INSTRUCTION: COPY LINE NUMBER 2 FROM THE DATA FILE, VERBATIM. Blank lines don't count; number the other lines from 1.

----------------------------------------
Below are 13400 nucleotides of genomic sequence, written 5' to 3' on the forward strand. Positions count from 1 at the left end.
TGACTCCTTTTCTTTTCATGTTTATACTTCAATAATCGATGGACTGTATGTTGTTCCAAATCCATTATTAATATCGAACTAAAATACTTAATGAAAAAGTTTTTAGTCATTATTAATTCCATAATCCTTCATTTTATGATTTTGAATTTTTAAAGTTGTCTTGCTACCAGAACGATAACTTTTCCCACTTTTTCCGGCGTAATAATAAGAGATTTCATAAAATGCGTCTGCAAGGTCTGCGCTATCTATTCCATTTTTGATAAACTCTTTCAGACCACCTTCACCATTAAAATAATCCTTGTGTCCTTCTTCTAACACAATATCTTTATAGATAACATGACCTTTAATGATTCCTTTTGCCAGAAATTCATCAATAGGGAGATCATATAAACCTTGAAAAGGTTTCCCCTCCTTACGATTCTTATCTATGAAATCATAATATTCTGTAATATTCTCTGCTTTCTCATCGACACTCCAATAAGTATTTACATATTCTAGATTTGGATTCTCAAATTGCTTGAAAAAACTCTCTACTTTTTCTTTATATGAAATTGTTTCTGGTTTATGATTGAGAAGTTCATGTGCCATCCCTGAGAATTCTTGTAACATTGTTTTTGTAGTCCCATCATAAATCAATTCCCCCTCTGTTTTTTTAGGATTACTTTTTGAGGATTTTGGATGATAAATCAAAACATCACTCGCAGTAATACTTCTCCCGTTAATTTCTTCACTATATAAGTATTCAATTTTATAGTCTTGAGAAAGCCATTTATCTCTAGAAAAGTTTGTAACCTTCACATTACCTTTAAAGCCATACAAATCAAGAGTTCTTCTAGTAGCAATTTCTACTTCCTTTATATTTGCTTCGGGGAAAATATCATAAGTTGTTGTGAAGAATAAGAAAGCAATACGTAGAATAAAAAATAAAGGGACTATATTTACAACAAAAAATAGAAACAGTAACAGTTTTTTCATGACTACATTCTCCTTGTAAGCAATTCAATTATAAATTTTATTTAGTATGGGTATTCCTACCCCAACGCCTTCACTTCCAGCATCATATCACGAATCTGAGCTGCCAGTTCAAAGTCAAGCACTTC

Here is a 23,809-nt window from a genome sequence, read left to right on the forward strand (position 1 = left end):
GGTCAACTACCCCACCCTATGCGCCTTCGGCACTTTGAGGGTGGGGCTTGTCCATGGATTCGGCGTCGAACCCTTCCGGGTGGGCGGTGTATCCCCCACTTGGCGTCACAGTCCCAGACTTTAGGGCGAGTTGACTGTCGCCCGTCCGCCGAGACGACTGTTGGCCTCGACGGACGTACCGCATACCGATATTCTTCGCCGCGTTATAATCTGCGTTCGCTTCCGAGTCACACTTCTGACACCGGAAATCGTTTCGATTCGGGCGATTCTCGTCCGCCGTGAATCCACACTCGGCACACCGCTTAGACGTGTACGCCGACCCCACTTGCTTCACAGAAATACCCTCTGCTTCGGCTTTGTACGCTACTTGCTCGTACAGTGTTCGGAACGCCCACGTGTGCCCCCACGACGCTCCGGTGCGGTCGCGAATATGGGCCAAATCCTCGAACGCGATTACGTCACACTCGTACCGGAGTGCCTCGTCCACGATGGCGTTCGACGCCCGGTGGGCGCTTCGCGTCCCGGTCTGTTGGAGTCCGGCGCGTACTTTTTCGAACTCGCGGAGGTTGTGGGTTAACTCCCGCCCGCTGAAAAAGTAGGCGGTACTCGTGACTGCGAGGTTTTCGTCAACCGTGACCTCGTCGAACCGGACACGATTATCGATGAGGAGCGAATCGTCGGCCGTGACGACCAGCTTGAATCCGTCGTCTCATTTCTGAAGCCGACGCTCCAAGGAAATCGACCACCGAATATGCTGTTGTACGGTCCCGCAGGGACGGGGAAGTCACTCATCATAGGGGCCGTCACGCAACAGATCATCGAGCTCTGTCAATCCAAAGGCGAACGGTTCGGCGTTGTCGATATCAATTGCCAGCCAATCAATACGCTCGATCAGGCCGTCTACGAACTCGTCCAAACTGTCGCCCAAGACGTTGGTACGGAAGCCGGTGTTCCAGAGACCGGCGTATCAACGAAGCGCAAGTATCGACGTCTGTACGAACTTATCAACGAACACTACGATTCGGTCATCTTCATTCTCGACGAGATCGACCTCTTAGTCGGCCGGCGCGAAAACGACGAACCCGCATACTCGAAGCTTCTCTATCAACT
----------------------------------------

TGACTCCTTTTCTTTTCATGTTTATACTTCAATAATCGATGGACTGTATGTTGTTCCAAATCCATTATTAATATCGAACTAAAATACTTAATGAAAAAGTTTTTAGTCATTATTAATTCCATAATCCTTCATTTTATGATTTTGAATTTTTAAAGTTGTCTTGCTACCAGAACGATAACTTTTCCCACTTTTTCCGGCGTAATAATAAGAGATTTCATAAAATGCGTCTGCAAGGTCTGCGCTATCTATTCCATTTTTGATAAACTCTTTCAGACCACCTTCACCATTAAAATAATCCTTGTGTCCTTCTTCTAACACAATATCTTTATAGATAACATGACCTTTAATGATTCCTTTTGCCAGAAATTCATCAATAGGGAGATCATATAAACCTTGAAAAGGTTTCCCCTCCTTACGATTCTTATCTATGAAATCATAATATTCTGTAATATTCTCTGCTTTCTCATCGACACTCCAATAAGTATTTACATATTCTAGATTTGGATTCTCAAATTGCTTGAAAAAACTCTCTACTTTTTCTTTATATGAAATTGTTTCTGGTTTATGATTGAGAAGTTCATGTGCCATCCCTGAGAATTCTTGTAACATTGTTTTTGTAGTCCCATCATAAATCAATTCCCCCTCTGTTTTTTTAGGATTACTTTTTGAGGATTTTGGATGATAAATCAAAACATCACTCGCAGTAATACTTCTCCCGTTAATTTCTTCACTATATAAGTATTCAATTTTATAGTCTTGAGAAAGCCATTTATCTCTAGAAAAGTTTGTAACCTTCACATTACCTTTAAAGCCATACAAATCAAGAGTTCTTCTAGTAGCAATTTCTACTTCCTTTATATTTGCTTCGGGGAAAATATCATAAGTTGTTGTGAAGAATAAGAAAGCAATACGTAGAATAAAAAATAAAGGGACTATATTTACAACAAAAAATAGAAACAGTAACAGTTTTTTCATGACTACATTCTCCTTGTAAGCAATTCAATTATAAATTTTATTTAGTATGGGTATTCCTACCCCAACGCCTTCACTTCCAGCATCATATCACGAATCTGAGCTGCCAGTTCAAAGTCAAGCACTTC